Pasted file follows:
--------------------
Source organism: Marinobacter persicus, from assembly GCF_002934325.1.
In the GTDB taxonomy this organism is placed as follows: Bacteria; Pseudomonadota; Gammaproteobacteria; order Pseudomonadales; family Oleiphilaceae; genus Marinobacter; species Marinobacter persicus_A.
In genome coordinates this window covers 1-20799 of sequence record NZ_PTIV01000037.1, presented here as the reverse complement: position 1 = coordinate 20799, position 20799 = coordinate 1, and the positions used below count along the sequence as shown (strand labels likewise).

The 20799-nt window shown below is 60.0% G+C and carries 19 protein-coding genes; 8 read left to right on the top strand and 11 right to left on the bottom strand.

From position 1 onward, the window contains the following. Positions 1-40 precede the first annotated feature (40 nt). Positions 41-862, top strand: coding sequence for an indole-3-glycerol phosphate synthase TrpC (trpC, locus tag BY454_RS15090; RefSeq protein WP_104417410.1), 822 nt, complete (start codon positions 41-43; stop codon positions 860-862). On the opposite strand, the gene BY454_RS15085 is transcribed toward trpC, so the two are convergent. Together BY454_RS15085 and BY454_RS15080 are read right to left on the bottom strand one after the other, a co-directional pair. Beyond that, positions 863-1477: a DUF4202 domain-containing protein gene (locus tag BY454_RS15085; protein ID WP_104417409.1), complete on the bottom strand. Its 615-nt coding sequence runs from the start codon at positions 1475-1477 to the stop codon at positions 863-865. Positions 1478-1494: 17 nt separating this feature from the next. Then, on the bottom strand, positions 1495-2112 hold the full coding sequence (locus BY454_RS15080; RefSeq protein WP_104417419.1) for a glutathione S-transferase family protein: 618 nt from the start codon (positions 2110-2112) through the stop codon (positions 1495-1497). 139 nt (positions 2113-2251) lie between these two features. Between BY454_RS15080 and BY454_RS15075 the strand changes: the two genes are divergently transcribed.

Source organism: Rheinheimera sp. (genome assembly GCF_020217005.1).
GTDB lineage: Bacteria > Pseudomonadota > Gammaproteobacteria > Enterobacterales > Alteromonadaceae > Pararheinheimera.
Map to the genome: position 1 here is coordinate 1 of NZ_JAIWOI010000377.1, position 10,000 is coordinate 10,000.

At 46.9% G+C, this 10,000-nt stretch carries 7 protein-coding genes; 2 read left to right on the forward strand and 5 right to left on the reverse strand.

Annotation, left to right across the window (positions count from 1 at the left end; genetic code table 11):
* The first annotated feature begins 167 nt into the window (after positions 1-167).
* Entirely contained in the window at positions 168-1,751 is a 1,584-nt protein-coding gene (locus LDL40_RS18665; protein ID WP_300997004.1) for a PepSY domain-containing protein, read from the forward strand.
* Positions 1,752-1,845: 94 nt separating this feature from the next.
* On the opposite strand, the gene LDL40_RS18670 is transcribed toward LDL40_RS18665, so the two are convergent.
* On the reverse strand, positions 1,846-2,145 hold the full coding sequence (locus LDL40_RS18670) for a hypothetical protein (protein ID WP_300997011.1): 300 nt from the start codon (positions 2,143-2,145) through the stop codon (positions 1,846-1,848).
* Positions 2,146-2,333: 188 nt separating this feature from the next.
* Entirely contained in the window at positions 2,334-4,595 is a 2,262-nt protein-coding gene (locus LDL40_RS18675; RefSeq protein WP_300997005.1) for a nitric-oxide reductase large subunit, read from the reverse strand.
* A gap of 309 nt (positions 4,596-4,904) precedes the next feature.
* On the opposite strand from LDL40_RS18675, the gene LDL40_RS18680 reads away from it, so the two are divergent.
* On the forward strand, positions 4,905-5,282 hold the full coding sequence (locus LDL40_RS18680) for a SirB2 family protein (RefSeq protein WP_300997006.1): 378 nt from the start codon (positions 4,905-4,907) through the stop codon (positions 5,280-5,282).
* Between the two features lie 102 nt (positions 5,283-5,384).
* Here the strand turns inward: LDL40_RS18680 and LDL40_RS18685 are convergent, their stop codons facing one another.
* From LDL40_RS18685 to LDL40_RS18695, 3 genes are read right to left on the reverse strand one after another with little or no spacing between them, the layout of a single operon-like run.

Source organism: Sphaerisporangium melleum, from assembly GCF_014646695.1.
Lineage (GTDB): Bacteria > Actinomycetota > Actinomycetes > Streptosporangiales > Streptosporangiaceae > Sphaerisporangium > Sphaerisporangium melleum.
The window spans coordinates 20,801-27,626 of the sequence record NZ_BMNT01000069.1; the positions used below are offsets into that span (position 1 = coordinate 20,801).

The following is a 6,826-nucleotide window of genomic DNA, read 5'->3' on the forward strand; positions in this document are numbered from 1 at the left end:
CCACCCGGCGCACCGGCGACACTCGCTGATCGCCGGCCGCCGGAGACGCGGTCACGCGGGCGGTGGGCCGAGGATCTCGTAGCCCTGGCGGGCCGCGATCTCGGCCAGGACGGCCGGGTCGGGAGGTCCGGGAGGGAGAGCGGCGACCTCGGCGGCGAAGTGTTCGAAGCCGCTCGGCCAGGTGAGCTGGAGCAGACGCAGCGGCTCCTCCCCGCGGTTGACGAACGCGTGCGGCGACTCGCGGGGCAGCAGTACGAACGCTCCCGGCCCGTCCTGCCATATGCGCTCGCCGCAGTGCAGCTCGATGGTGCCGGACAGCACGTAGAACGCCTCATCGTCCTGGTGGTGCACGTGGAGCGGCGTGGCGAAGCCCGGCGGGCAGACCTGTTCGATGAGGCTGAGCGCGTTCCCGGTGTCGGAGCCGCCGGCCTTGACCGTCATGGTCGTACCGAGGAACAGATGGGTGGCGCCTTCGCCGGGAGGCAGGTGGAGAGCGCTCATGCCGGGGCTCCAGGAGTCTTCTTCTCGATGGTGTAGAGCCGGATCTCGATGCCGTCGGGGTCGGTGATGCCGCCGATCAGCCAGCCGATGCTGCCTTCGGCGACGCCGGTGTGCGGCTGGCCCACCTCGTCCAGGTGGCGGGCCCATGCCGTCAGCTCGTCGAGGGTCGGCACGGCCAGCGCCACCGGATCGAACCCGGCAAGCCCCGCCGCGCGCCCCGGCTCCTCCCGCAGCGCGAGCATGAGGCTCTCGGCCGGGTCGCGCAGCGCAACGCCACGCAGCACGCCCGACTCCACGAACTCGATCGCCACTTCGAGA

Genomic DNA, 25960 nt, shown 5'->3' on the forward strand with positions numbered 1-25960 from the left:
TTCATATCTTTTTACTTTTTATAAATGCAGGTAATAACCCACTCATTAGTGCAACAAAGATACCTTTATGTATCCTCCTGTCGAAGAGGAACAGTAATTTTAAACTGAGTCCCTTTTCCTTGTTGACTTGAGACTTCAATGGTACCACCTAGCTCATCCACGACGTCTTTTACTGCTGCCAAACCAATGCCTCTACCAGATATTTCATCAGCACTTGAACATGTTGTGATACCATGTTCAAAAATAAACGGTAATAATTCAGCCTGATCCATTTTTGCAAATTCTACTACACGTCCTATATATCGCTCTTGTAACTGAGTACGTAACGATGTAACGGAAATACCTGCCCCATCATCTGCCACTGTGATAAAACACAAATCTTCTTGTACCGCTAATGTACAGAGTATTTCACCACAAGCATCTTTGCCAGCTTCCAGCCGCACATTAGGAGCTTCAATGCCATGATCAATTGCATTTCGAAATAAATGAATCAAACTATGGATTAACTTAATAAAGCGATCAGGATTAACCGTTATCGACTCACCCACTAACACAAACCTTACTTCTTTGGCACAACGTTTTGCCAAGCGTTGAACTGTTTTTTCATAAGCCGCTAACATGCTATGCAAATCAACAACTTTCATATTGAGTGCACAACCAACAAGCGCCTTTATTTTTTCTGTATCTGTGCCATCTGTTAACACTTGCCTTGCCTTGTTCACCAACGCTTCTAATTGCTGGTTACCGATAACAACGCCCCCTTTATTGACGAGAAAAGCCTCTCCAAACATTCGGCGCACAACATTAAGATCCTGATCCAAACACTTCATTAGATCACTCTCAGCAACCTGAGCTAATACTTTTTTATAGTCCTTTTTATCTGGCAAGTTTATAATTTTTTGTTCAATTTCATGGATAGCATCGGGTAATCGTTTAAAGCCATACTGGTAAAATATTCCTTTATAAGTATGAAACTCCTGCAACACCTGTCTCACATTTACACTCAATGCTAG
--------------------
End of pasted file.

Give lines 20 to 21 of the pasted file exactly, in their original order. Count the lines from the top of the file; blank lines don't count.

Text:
* On the forward strand, positions 4,905-5,282 hold the full coding sequence (locus LDL40_RS18680) for a SirB2 family protein (RefSeq protein WP_300997006.1): 378 nt from the start codon (positions 4,905-4,907) through the stop codon (positions 5,280-5,282).
* Between the two features lie 102 nt (positions 5,283-5,384).